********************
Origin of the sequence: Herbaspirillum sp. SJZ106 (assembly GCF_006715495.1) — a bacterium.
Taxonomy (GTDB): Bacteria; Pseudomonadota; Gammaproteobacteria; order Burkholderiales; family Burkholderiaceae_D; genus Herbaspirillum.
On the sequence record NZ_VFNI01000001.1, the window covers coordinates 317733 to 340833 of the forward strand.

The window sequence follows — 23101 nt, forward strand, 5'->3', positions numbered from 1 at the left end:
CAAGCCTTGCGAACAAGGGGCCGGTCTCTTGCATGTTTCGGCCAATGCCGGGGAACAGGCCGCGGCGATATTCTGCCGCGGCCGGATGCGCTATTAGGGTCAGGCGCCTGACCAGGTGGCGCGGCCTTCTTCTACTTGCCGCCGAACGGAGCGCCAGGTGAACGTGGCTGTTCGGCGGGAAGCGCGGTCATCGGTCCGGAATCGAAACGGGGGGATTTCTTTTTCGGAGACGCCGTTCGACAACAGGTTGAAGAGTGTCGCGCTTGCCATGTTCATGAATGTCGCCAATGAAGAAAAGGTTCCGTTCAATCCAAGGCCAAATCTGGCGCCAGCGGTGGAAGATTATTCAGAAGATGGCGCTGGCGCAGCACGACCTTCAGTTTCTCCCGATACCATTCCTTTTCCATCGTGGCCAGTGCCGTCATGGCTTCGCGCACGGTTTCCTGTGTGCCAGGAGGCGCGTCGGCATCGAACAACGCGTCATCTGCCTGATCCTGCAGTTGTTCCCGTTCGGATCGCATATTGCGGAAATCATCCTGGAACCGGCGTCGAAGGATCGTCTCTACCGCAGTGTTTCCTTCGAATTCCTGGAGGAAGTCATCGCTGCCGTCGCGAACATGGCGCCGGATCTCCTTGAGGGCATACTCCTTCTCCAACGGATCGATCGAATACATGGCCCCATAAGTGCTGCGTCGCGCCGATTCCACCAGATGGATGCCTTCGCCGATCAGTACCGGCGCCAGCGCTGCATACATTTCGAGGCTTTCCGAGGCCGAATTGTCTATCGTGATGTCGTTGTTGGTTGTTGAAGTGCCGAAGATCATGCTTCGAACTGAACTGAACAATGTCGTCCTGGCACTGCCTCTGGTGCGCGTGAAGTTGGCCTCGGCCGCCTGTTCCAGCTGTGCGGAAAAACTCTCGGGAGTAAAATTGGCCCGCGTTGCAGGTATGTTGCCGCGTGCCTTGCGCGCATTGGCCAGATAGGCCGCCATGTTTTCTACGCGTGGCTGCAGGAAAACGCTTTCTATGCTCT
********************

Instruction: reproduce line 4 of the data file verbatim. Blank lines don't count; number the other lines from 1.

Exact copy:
The window sequence follows — 23101 nt, forward strand, 5'->3', positions numbered from 1 at the left end: